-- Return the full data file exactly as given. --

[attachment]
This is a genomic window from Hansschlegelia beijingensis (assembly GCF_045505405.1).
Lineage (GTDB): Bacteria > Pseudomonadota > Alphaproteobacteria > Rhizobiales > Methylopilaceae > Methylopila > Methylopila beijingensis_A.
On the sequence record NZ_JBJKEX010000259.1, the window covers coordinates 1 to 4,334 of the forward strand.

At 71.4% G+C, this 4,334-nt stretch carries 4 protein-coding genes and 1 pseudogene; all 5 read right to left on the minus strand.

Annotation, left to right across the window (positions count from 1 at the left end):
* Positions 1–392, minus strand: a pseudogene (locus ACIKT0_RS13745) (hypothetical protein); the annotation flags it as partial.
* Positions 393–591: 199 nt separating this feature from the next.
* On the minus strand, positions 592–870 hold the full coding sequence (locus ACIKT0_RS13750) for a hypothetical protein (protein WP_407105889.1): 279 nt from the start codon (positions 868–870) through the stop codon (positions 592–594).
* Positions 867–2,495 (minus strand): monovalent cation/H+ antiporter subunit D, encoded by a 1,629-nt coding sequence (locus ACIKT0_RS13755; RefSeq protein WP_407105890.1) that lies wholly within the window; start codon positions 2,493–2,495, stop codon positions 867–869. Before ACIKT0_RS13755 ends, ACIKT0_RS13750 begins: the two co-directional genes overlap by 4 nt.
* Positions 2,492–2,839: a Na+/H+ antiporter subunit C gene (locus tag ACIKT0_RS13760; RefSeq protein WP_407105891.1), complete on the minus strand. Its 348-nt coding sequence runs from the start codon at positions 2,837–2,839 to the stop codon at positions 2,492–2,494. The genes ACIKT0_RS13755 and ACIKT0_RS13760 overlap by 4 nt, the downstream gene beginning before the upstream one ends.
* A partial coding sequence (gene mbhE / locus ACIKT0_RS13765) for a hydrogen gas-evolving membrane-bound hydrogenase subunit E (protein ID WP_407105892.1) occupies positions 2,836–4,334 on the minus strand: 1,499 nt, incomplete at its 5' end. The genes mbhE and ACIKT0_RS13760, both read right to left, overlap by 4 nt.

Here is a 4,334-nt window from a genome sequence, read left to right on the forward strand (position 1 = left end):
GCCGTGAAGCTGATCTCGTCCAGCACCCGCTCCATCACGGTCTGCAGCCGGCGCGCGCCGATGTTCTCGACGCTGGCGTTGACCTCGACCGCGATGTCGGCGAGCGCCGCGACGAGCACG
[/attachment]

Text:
This is a genomic window from Hansschlegelia beijingensis (assembly GCF_045505405.1).
Lineage (GTDB): Bacteria > Pseudomonadota > Alphaproteobacteria > Rhizobiales > Methylopilaceae > Methylopila > Methylopila beijingensis_A.
On the sequence record NZ_JBJKEX010000259.1, the window covers coordinates 1 to 4,334 of the forward strand.

At 71.4% G+C, this 4,334-nt stretch carries 4 protein-coding genes and 1 pseudogene; all 5 read right to left on the minus strand.

Annotation, left to right across the window (positions count from 1 at the left end):
* Positions 1–392, minus strand: a pseudogene (locus ACIKT0_RS13745) (hypothetical protein); the annotation flags it as partial.
* Positions 393–591: 199 nt separating this feature from the next.
* On the minus strand, positions 592–870 hold the full coding sequence (locus ACIKT0_RS13750) for a hypothetical protein (protein WP_407105889.1): 279 nt from the start codon (positions 868–870) through the stop codon (positions 592–594).
* Positions 867–2,495 (minus strand): monovalent cation/H+ antiporter subunit D, encoded by a 1,629-nt coding sequence (locus ACIKT0_RS13755; RefSeq protein WP_407105890.1) that lies wholly within the window; start codon positions 2,493–2,495, stop codon positions 867–869. Before ACIKT0_RS13755 ends, ACIKT0_RS13750 begins: the two co-directional genes overlap by 4 nt.
* Positions 2,492–2,839: a Na+/H+ antiporter subunit C gene (locus tag ACIKT0_RS13760; RefSeq protein WP_407105891.1), complete on the minus strand. Its 348-nt coding sequence runs from the start codon at positions 2,837–2,839 to the stop codon at positions 2,492–2,494. The genes ACIKT0_RS13755 and ACIKT0_RS13760 overlap by 4 nt, the downstream gene beginning before the upstream one ends.
* A partial coding sequence (gene mbhE / locus ACIKT0_RS13765) for a hydrogen gas-evolving membrane-bound hydrogenase subunit E (protein ID WP_407105892.1) occupies positions 2,836–4,334 on the minus strand: 1,499 nt, incomplete at its 5' end. The genes mbhE and ACIKT0_RS13760, both read right to left, overlap by 4 nt.

Here is a 4,334-nt window from a genome sequence, read left to right on the forward strand (position 1 = left end):
GCCGTGAAGCTGATCTCGTCCAGCACCCGCTCCATCACGGTCTGCAGCCGGCGCGCGCCGATGTTCTCGACGCTGGCGTTGACCTCGACCGCGATGTCGGCGAGCGCCGCGACGAGCACG